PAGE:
The LUAC advises the Governor on maters connected with the management of all lands in urban areas and the resettlement of persons affected by revocation of rights of occupancy on the ground of overriding public interest. They also treat and coordinate all matters that border on land allocation and management of various existing Schemes in the State to the public; processing and issuance of CofOs and other duties as may be assigned by the Governor.
Office of the State Surveyor -General
The primary function of the Office of the State Surveyor-General is to provide survey framework to facilitate the registration of CofO under the LUA. The Office is charged amongst others with the responsibility of surveying government development schemes in conjunction with the NTDA and MPPUD for the purpose of establishing new towns and development schemes, monitoring unauthorised development within government’s estates and selecting sites for government and private development.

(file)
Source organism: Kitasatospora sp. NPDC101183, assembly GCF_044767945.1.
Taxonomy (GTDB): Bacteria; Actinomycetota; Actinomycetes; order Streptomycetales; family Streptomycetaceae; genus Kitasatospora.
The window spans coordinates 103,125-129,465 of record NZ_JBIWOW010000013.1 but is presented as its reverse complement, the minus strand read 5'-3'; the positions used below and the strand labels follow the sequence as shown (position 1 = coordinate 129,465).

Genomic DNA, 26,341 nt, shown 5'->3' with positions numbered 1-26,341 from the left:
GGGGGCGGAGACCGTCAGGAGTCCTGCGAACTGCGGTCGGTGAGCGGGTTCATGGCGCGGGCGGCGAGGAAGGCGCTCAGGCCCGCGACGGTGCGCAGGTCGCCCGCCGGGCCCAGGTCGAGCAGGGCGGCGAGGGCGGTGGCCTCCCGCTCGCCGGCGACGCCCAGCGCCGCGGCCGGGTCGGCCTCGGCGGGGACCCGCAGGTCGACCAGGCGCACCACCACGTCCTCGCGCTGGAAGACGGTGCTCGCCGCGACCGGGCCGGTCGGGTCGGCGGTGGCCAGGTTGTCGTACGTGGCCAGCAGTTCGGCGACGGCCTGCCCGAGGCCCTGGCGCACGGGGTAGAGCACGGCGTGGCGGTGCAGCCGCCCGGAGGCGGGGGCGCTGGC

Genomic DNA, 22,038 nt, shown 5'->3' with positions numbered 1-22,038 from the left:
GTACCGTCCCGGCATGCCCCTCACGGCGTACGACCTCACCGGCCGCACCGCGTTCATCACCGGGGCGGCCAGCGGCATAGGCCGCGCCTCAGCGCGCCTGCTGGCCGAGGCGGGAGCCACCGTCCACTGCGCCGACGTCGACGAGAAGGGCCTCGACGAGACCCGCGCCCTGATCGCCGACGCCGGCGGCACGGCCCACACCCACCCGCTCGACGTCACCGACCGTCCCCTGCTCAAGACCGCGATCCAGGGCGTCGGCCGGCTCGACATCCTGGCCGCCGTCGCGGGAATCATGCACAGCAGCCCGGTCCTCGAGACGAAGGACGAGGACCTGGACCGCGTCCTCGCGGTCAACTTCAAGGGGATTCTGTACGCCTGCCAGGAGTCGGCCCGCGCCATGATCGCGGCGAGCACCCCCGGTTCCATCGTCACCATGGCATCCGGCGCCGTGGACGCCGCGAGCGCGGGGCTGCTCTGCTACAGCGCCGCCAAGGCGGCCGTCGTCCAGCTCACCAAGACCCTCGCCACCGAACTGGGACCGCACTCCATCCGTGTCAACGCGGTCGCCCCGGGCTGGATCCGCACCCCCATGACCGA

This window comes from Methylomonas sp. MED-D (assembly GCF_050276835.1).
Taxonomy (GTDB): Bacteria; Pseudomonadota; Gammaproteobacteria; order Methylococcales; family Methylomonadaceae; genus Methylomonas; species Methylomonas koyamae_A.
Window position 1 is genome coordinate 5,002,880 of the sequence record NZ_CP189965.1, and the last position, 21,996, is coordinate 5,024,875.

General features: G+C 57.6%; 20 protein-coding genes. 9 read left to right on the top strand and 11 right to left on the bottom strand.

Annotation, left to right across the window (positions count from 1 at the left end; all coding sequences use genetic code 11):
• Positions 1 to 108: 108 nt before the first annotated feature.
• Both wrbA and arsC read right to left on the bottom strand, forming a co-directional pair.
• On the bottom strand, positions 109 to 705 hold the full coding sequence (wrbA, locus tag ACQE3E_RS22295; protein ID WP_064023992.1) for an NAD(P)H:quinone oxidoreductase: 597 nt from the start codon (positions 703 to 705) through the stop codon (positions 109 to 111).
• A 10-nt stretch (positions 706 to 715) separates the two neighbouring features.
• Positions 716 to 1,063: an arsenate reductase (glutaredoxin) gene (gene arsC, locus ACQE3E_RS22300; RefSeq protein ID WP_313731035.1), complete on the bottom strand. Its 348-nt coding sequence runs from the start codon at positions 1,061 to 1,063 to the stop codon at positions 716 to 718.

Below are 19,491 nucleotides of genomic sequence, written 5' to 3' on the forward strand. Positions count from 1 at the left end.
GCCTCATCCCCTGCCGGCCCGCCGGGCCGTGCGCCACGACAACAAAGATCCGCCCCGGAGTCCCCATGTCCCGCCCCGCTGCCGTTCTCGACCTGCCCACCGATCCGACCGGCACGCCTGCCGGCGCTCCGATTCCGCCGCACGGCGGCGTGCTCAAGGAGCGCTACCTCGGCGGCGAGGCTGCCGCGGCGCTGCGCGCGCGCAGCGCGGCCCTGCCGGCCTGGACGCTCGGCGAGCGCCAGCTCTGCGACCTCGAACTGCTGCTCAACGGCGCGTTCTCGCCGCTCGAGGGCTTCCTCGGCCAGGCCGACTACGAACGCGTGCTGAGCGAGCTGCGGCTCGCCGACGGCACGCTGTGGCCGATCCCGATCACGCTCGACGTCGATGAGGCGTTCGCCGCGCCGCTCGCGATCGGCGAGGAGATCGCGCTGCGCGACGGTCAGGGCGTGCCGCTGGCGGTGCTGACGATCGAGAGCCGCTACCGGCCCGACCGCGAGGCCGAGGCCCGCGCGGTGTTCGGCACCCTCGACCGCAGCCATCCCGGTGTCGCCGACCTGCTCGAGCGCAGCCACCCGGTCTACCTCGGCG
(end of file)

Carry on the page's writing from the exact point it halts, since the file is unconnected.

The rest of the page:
5.0 Challenges and Prospects
5.1 Perfection Challenges
According to the World Bank’s ‘Doing Business in Nigeria 2018’: “Transferring property in Nigeria requires on average 12 procedures and costs more than 15% of the property value, making the process twice as cumbersome and expensive as in the average economy in Sub-Saharan Africa.” Although some progress has been made subsequently, they are not so significant yet, for citizens to say Nigeria has arrived at Eldorado regarding efficiency of RE transactions.
Notably, one of the changes that led to the improvements in Nigeria’s ranking on ‘Ease of Doing Business’ was in the area of easing RE transactions, especially on aspects of property registration. Such include Lagos State’s reforms in making property transfers easier and more transparent by removing the sworn affidavit for certified copies of the land ownership records, introducing a specific and independent complaint mechanism, and by publishing statistics on land transfers.